“Until one has loved an animal, a part of one’s soul remains unawakened.” ~Anatole France
As with humans, though some pets live to a ripe age and die of natural causes, others may become incurably ill or experience an injury which can irrevocably alter their life and cause persistent pain and suffering. Owners of pets whose quality of life has ceased may prefer having an option, which will allow their cherished companion to transition gently, painlessly and peacefully. Euthanasia, basically providing an overdose of anesthetic, has increasingly become a desired option for a more benevolent end to a terminally ill pet’s life. According to the Online Etymology Dictionary (etymonline.com), euthanasia comes from Greek for “an easy or happy death,” (from eu- “good” plus thanatos “death”). Dr. Kristen Klie of Final Journey, LLC in Connecticut (founded in 2009) offers in-home euthanasia services when clients do not wish, or are unable, to bring their animal companion into a hospital or clinic. Her commitment is “to provide a humane, dignified and compassionate service for people and their animal companions at a time of transition.”
According to Dr. Klie, knowing the right time to end a pet’s life is the number one question asked by clients, especially since there are occasions when a pet will “rally” for days or weeks after being unwell for some time. She suggests it is best for pet owners to feel empowered to trust their own instincts when it comes to that decision. “Many people aren’t sure they will ‘know’ but they always do when the time comes.” As mentioned on the company’s website, “Everyone has a different thought on quality of life and this can help you decide. For some, it will be when their companion stops eating, wagging their tail or purring and for others it may be when a terminal diagnosis is made. Another way to decide may be when he/she no longer does the things they always did like not eating their favorite food or, climb into bed or wanting to go for walks. Again, this is a unique time for your family and not everyone thinks the same, so please talk it over.” In any case, staff is available by phone or email to respond to pet owner questions or concerns.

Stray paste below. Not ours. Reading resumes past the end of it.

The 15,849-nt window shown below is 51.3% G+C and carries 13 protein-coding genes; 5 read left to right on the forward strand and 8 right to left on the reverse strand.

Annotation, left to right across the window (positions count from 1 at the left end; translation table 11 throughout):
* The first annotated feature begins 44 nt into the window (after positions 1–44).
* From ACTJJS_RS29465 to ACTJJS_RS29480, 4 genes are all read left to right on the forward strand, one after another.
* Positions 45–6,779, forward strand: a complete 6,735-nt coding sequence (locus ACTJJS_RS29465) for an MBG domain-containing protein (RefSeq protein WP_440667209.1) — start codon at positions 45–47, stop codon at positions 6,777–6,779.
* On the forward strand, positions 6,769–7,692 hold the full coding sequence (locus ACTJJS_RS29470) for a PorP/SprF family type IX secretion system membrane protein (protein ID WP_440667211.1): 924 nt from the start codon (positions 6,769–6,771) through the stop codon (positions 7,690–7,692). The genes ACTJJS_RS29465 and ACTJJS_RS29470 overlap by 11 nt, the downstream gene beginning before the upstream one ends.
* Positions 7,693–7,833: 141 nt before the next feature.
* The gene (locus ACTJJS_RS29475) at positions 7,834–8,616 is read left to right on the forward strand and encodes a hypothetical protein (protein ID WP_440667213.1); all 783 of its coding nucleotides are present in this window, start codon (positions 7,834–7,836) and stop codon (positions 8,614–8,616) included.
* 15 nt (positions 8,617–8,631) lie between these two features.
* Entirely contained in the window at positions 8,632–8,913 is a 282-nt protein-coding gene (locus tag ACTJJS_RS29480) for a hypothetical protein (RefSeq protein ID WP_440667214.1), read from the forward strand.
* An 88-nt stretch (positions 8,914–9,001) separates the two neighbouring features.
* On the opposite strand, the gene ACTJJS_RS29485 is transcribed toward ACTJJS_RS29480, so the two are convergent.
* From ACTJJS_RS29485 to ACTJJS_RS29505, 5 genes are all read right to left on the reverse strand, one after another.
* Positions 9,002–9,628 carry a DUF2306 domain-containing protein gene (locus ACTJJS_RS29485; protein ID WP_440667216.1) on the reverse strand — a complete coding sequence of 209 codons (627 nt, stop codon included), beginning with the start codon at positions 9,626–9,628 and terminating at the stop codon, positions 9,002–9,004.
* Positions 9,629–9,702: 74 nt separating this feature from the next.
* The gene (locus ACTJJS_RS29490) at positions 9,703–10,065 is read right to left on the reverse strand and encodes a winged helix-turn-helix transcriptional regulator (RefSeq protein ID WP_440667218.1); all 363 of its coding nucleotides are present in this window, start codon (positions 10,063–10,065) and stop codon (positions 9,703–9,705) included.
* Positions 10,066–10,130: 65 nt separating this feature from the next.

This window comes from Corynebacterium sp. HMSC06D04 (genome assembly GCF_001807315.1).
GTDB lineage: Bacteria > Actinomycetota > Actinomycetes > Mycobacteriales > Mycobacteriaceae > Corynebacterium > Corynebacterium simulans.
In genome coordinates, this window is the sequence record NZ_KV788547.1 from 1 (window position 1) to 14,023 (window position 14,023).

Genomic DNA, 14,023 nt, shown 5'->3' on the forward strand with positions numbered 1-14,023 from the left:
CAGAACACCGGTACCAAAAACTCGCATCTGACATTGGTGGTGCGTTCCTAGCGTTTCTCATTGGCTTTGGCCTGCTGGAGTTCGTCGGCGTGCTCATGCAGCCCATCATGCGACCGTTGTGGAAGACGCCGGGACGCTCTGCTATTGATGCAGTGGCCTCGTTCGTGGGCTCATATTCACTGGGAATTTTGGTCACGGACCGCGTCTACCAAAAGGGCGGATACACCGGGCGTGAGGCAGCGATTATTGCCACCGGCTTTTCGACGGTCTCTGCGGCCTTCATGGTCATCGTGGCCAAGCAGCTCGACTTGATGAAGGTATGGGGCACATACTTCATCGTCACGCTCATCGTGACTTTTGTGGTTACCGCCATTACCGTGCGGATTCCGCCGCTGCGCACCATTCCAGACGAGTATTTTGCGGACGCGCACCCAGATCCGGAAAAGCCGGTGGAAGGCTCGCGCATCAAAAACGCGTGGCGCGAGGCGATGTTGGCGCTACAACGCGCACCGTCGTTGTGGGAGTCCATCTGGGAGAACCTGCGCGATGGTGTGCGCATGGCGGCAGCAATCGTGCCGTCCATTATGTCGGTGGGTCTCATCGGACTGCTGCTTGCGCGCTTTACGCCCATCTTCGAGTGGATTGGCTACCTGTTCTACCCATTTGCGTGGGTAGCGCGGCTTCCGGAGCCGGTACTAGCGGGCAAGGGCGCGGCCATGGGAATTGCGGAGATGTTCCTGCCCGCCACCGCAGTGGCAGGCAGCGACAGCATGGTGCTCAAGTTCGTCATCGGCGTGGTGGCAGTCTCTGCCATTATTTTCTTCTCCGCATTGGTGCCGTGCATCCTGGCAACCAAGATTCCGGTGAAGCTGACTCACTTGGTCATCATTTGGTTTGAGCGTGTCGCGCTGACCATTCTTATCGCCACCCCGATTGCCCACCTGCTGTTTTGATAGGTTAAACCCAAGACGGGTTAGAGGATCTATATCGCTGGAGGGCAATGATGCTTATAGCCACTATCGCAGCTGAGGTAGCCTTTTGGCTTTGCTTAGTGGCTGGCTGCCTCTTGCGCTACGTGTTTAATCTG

Once the decision to euthanize has been made, the aim of Final Journey is to make the process easier for both owner and animal. The ability to be at home, in their own familiar environment and surrounded by their loved ones, offers comfort and eliminates many stresses for pet and owner that might otherwise arise. Paperwork authorizing the procedure and confirming choice of aftercare is typically done before starting so the owner doesn’t have to worry about such details afterward. Costs (on Final Journey’s website and running from approximately $235-685 including euthanasia, veterinarian, technician, sedation, travel and transport) are based on the animal’s weight and the owner’s choice of aftercare. Owners can handle their own arrangements or choose cremation (private, with cremains brought back from Final Journey, or communal, with nothing returned to the owner).